What is the Samurai Brotherhood?
The Samurai Brotherhood is a community for conscious men. It was originally begun in 1996 by Vancouver author, therapist, and teacher Phil T. Mistlberger. For more details about the history of the Brotherhood, click here.
Our purpose is to provide a space where men can come together to grow in their masculinity and become self-aware, awake men. Our philosophy is based on the Code of the Conscious Warrior, a set of 14 pointers designed to offer a framework of guiding principles for the modern man.
The ‘Samurai’ part of our name evokes the Samurai principles of inner discipline, loyalty and honour, and ‘Brotherhood’ signifies the importance for men of belonging to a mutually supportive community.
The group is a forum in which to explore what it means to be a conscious, self-aware man in today’s world. It aims to help men to access and embody their masculine essence in a balanced way and support them in becoming stronger and more confident, focused, balanced and grounded. It can help men to align with their life purpose and be a more effective presence in the world, to live at their edge, overcome limiting patterns from the past, and find peace both inwardly and outwardly.
When the ‘Samurai’ name was chosen (back in 1996) it was with some consideration. While keeping in mind some potentially ‘negative’ connotations associated with this name (i.e. appropriation), my sense of what West coast men (in particular) needed factored into my choice, and I decided at the end that the virtues of the samurai, as spelled out in many of the texts available on their creeds, outweighed the negatives. Over the years response to the name has run at about 99% positive, as I think many 21st century younger men seek to understand warrior virtues and embody them.
What does a typical men’s group meeting involve?
Each squad in the Samurai Brotherhood has its own distinct approach to leading meetings that is shaped by the captains of that squad. The framework for every squad is a weekly meeting, 7pm-10pm on either Monday or Tuesday evenings (depending on which squad you are assigned to). During a meeting, you can expect to dive into open-sharing, discussing specific topics, engaging in process work, or physical/grounding exercises.
What can I expect to get out of joining the Samurai Brotherhood?
There are many benefits that are unique to every individual in our brotherhood. The primary benefit is being part of a conscious community of men who are committed to their own growth.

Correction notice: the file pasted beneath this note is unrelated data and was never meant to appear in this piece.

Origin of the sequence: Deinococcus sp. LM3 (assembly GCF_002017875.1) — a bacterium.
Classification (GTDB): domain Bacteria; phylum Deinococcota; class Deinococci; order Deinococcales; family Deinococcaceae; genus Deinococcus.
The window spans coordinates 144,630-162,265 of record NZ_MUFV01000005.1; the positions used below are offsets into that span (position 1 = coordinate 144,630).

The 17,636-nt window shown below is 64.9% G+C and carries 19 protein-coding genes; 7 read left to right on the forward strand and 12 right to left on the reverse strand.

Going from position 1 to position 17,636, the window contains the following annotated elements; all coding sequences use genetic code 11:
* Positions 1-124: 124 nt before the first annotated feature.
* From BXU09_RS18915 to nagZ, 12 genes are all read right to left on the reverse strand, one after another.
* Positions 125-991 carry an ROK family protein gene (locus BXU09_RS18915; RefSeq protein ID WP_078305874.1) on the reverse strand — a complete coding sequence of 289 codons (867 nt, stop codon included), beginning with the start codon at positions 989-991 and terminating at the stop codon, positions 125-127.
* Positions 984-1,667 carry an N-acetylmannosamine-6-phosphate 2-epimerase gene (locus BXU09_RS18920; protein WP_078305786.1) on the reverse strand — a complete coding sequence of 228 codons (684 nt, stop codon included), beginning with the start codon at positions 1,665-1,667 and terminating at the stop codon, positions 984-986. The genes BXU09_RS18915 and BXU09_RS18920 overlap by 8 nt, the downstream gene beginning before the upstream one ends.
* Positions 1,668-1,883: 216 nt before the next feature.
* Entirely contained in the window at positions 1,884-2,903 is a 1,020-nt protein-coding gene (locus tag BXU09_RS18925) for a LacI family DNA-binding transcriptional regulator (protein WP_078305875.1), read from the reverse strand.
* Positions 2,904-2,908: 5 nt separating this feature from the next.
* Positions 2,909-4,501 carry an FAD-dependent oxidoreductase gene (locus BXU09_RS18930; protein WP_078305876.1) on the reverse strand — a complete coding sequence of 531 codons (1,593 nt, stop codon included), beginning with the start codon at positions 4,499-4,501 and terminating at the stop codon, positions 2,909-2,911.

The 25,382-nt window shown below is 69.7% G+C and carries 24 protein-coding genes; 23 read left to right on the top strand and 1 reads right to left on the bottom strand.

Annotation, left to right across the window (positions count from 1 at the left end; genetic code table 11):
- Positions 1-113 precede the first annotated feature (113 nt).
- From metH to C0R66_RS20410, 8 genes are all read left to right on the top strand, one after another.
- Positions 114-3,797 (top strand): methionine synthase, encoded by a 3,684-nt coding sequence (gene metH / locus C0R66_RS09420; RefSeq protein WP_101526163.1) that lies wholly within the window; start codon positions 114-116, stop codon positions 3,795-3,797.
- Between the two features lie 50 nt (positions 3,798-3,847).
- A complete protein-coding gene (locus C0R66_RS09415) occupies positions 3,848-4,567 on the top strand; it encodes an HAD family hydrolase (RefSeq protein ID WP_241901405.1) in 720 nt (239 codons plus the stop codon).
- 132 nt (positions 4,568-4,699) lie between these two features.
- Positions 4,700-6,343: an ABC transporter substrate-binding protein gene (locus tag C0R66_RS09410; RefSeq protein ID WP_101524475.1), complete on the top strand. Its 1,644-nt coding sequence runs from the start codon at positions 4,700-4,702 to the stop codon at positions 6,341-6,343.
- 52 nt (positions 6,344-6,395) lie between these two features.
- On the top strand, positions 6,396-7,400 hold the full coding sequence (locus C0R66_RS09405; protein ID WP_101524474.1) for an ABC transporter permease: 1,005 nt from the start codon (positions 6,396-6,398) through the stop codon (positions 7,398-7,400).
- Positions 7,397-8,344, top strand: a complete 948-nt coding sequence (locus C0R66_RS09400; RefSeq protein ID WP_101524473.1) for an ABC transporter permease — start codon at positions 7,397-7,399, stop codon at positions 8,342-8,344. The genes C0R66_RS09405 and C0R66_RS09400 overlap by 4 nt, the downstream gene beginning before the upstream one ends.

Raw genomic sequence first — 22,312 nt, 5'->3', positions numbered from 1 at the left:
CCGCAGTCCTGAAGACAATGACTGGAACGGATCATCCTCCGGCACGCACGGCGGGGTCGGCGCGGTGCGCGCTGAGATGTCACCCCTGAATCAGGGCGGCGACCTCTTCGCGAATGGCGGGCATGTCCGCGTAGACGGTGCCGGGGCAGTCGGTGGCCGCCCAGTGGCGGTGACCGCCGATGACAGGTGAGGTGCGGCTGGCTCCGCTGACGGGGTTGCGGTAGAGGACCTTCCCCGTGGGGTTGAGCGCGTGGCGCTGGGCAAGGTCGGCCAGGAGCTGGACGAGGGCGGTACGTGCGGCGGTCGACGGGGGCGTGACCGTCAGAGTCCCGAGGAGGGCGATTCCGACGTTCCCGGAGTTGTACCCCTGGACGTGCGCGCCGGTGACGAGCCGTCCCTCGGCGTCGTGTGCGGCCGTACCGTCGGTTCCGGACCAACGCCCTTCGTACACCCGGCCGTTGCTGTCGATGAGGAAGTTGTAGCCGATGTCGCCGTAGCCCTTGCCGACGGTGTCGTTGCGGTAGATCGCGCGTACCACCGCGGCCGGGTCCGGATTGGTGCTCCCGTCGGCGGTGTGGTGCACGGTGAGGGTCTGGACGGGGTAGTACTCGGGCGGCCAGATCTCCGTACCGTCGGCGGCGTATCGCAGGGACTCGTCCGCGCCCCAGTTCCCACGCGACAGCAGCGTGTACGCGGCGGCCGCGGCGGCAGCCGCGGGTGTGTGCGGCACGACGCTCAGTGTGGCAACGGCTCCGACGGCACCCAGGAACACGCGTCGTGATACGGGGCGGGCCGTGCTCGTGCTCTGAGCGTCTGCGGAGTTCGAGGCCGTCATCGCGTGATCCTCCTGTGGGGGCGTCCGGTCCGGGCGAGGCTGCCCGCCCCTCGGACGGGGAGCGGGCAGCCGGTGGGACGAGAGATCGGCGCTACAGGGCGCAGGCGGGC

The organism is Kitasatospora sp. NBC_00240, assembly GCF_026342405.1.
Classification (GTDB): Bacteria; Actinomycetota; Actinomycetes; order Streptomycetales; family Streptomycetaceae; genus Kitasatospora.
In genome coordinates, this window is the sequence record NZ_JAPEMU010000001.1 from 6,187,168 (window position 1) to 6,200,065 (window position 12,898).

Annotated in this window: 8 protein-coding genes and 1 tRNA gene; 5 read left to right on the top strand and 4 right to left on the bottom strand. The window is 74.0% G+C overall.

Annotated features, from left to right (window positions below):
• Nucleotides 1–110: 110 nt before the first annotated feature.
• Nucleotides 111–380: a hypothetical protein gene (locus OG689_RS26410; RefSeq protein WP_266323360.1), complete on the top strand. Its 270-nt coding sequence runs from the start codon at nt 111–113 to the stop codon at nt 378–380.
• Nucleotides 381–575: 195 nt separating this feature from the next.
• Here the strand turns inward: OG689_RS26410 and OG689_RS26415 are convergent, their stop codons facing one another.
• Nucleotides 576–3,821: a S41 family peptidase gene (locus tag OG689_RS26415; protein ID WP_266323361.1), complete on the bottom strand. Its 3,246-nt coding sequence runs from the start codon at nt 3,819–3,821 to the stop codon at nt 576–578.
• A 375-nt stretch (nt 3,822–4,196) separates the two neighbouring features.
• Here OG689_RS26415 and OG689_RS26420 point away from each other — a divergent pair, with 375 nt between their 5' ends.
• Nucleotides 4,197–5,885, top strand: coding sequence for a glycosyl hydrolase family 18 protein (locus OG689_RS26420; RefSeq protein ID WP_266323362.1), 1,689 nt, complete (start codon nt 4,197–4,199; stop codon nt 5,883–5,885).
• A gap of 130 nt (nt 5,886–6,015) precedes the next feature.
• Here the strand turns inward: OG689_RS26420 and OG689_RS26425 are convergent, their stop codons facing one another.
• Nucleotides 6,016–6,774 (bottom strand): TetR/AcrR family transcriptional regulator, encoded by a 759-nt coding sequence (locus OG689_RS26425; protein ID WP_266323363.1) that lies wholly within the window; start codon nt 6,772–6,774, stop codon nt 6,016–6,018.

The benefits of group work include:
- Finding more meaning, direction and fulfilment in life.
- Becoming a better father/husband/partner/lover.
- Relating to women better.
- Improving your relationships with other men, such as your father, your boss, work colleagues and friends.
- More effective performance in your work, sports or hobbies.
- Rediscovering your inner power and your purpose in life.
- Being more grounded and present.
- Developing key masculine qualities such as accountability, reliability and commitment.
- The fulfilment that comes from sharing your skills, knowledge and experience with other men in ways that help to nurture them.
A couple of detailed accounts have been posted in our blog from our existing members about their experiences with the Samurai Brotherhood:
How do I join?
The main way to join a Samurai Brotherhood squad is through our Open House events that occur several times a year. Check our Events page for upcoming dates of our opening houses. You can also contact the Brotherhood directly. We usually can accommodate new men if they are interested in trying regular meetings right away.
How does the joining process work?
Once you’ve committed to joining, you will be assigned to a squad by our Tribal Leader. We require a minimum 6 meeting commitment for new members as we are not a drop-in group.
Is there a fee?
Yes, there is a modest fee required for participation. It’s $122.50 for the 6 initial meetings. After 3 months the fee is reduced, and reduced again after 6 months.
Why is there a fee?
Aside from general operating costs, we require a fee to be a member of the Samurai Brotherhood as it is a statement of commitment. We usually value things we pay for, and when we have something to lose, we are more invested and as a result we will be more likely to see positive results.